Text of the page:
Two sisters who have spent a lifetime battling the devastating effects of a crippling neuromuscular disease can look forward with hope, thanks to a new drug therapy program that many health care professionals view as nothing short of miraculous.
“It’s true that Spinraza doesn’t offer a cure at this time, but, in my opinion, this is a miracle drug,” said Anthony Geraci, MD, director of neuromuscular medicine, Northwell Health. “At this point in my career, to be able to see such a profound change in my patients by offering them a new treatment where there was none before – yes, I’d say it is a miracle.”
Dr. Geraci described a new drug therapy treatment that offers new hope to patients living with spinal muscular atrophy (SMA). The Spinraza spinal injection, approved by the FDA in December 2016, has already proven to increase mobility, strength and stamina in patients living with this neuromuscular disease.
“SMA is a genetic disease affecting the part of the nervous system that controls voluntary muscle movement,” said Dr. Geraci. “Most of the nerve cells that control muscles are located in the spinal cord, which accounts for the word spinal in the name of the disease. SMA is muscular because its primary effect is on muscles, which don’t receive signals from these nerve cells. Atrophy is the medical term for getting smaller, which is what generally happens to muscles when they’re not active.”
Two beneficiaries of this revolutionary treatment therapy are Lisa Panzica, 40, and her sister, Laura Chamaidan, 38, both of New Hyde Park. They were the first sibling pair in New York State to receive Spinraza injections.
Ms. Panzica, an employee of Northwell Health, started showing symptoms when she was a toddler but wasn’t diagnosed until later. “My parents took me to a variety of doctors and therapists,” she said. “I received my diagnosis of SMA when I was just 10 years old. Living with SMA has presented me with challenges and obstacles every day. The most difficult is the uncertainty and unpredictability of the disease. With SMA, you have good goods and bad days and not knowing day-to-day if I will have the strength to achieve my goals can be extremely discouraging.”
Citing the positive attitude and sense of humor that gives her strength, Ms. Panzica stated proudly that she has persevered and “achieved anything I have set my heart and mind to.” She thanked her sister and her mother for providing her with unending support and encouragement.
Ms. Chamaidan began to show signs of the disease at the age of 6. “I would push on the floor to stand up. I would wobble when I walked and I used to fall a lot.”
All of this did not stop Ms. Chamaidan from fulfilling her life-long dream of becoming a mother. She is now the proud mother of three youngsters, ages 6, 10, and 17, who are, she says, “my world.”
“Even on my weakest days, I get up and make sure that my kids are taken care of,” said Ms. Chamaidan. “Although those days are a battle, I do what I have to do – even if it takes a lot longer.”
For Ms. Chamaidan, living with SMA can be viewed as a learning experience. “I feel my disability is teaching my children self-reliance, maturity and the realities of life,” she said. “I want them to learn that life is not always easy, but that it is always worth living and it is what you make of it.”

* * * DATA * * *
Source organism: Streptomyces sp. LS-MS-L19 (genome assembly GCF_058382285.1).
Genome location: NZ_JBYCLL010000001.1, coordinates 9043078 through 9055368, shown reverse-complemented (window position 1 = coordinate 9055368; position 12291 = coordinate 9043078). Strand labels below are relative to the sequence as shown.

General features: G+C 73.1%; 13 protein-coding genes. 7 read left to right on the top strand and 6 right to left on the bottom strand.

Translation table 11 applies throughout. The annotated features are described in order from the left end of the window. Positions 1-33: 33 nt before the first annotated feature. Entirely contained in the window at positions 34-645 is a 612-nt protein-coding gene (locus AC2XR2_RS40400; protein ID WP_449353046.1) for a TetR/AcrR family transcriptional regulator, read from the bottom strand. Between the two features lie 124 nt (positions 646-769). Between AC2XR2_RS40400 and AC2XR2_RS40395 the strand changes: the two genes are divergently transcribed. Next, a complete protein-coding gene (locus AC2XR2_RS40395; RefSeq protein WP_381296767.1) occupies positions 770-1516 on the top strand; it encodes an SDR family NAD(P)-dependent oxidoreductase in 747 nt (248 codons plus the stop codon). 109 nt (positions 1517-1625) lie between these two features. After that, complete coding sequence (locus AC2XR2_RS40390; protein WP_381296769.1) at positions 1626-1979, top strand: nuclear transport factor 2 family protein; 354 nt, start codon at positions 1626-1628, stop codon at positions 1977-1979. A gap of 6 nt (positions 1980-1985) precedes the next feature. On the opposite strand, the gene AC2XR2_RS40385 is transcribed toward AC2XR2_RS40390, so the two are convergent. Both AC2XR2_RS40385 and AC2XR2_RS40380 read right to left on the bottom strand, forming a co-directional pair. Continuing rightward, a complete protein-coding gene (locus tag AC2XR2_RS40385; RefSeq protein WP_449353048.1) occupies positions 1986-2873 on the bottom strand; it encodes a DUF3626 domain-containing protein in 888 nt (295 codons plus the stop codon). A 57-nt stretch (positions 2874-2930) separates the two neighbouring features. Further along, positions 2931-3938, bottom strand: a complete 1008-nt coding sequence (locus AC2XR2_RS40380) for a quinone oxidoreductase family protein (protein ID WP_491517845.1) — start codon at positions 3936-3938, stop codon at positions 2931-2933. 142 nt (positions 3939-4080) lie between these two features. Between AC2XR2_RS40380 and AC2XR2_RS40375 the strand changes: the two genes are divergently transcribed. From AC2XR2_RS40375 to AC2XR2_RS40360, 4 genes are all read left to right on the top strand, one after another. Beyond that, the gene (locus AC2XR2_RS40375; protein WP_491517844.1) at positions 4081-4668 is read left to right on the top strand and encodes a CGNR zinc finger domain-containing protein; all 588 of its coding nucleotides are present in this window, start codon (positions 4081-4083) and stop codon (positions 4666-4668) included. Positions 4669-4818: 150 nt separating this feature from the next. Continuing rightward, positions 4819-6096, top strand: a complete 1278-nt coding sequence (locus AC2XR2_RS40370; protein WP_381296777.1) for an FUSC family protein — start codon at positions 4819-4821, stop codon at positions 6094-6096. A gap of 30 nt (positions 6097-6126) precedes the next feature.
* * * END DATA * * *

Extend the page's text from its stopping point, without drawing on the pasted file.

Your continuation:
Both sisters agree that SMA has already given them increased mobility and new hope. After learning about Spinraza last year, they returned to the hospital where they had been treated as children, but were told that the drug would not be used on adults. After doing a bit of research, they learned of Dr. Geraci and were thrilled to hear that he would provide them with Spinraza treatments – to be covered by their insurance.
After initial loading doses of four injections, both sisters report vast improvements. Ms. Panzica is more independent at work, and takes great pleasure in the simple task of opening and closing her office door. Ms. Chamaidan is delighted to be able to stay up later with her children, whether that means going to the park of helping out with homework. Both report increased mobility, core strength and stamina.
They also agree that the availability of Spinraza offers renewed hope to young children who are newly-diagnosed with SMA. As her sister nodded in agreement, Ms. Panzica said: “I am especially grateful that Spinraza will help so many children, children that may not have had much of a chance at life. I have been given hope and a miracle, one that I never thought I would see in my lifetime.”
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About Northwell Health
Northwell Health is New York State’s largest health care provider and private employer, with 22 hospitals, over 550 outpatient facilities and nearly 15,000 affiliated physicians. We care for more than two million people annually in the New York metro area and beyond, thanks to philanthropic support from our communities. Our 62,000 employees – 15,000+ nurses and 3,900 employed doctors, including members of Northwell Health Physician Partners – are working to change health care for the better. We’re making breakthroughs in medicine at the Feinstein Institute. We're training the next generation of medical professionals at the visionary Donald and Barbara Zucker School of Medicine at Hofstra/Northwell and the Hofstra Northwell School of Graduate Nursing and Physician Assistant Studies. And we offer health insurance through CareConnect. For information on our more than 100 medical specialties, visit Northwell.edu.